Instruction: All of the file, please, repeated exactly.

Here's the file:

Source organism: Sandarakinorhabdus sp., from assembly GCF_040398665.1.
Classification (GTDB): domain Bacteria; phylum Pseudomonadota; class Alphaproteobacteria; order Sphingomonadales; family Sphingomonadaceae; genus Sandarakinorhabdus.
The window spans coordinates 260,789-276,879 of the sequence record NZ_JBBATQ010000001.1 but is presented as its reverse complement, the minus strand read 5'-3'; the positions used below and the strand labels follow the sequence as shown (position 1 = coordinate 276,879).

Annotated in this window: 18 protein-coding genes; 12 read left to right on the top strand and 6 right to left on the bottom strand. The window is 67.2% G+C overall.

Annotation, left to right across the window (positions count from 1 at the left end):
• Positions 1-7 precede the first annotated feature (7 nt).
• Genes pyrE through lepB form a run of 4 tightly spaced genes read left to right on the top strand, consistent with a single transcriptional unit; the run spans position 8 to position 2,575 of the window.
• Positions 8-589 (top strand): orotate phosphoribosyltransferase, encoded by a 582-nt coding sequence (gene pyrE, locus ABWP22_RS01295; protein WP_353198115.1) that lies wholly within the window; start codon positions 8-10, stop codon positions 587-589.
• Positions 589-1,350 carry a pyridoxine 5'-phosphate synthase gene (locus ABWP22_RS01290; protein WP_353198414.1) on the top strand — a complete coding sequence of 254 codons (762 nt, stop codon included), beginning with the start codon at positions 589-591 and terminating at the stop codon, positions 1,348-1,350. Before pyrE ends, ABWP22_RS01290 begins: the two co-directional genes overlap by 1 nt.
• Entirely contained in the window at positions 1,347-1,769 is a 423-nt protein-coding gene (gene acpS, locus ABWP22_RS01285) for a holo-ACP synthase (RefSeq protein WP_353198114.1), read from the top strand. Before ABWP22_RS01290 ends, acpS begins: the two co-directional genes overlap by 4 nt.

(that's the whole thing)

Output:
Source organism: Sandarakinorhabdus sp., from assembly GCF_040398665.1.
Classification (GTDB): domain Bacteria; phylum Pseudomonadota; class Alphaproteobacteria; order Sphingomonadales; family Sphingomonadaceae; genus Sandarakinorhabdus.
The window spans coordinates 260,789-276,879 of the sequence record NZ_JBBATQ010000001.1 but is presented as its reverse complement, the minus strand read 5'-3'; the positions used below and the strand labels follow the sequence as shown (position 1 = coordinate 276,879).

Annotated in this window: 18 protein-coding genes; 12 read left to right on the top strand and 6 right to left on the bottom strand. The window is 67.2% G+C overall.

Annotation, left to right across the window (positions count from 1 at the left end):
• Positions 1-7 precede the first annotated feature (7 nt).
• Genes pyrE through lepB form a run of 4 tightly spaced genes read left to right on the top strand, consistent with a single transcriptional unit; the run spans position 8 to position 2,575 of the window.
• Positions 8-589 (top strand): orotate phosphoribosyltransferase, encoded by a 582-nt coding sequence (gene pyrE, locus ABWP22_RS01295; protein WP_353198115.1) that lies wholly within the window; start codon positions 8-10, stop codon positions 587-589.
• Positions 589-1,350 carry a pyridoxine 5'-phosphate synthase gene (locus ABWP22_RS01290; protein WP_353198414.1) on the top strand — a complete coding sequence of 254 codons (762 nt, stop codon included), beginning with the start codon at positions 589-591 and terminating at the stop codon, positions 1,348-1,350. Before pyrE ends, ABWP22_RS01290 begins: the two co-directional genes overlap by 1 nt.
• Entirely contained in the window at positions 1,347-1,769 is a 423-nt protein-coding gene (gene acpS, locus ABWP22_RS01285) for a holo-ACP synthase (RefSeq protein WP_353198114.1), read from the top strand. Before ABWP22_RS01290 ends, acpS begins: the two co-directional genes overlap by 4 nt.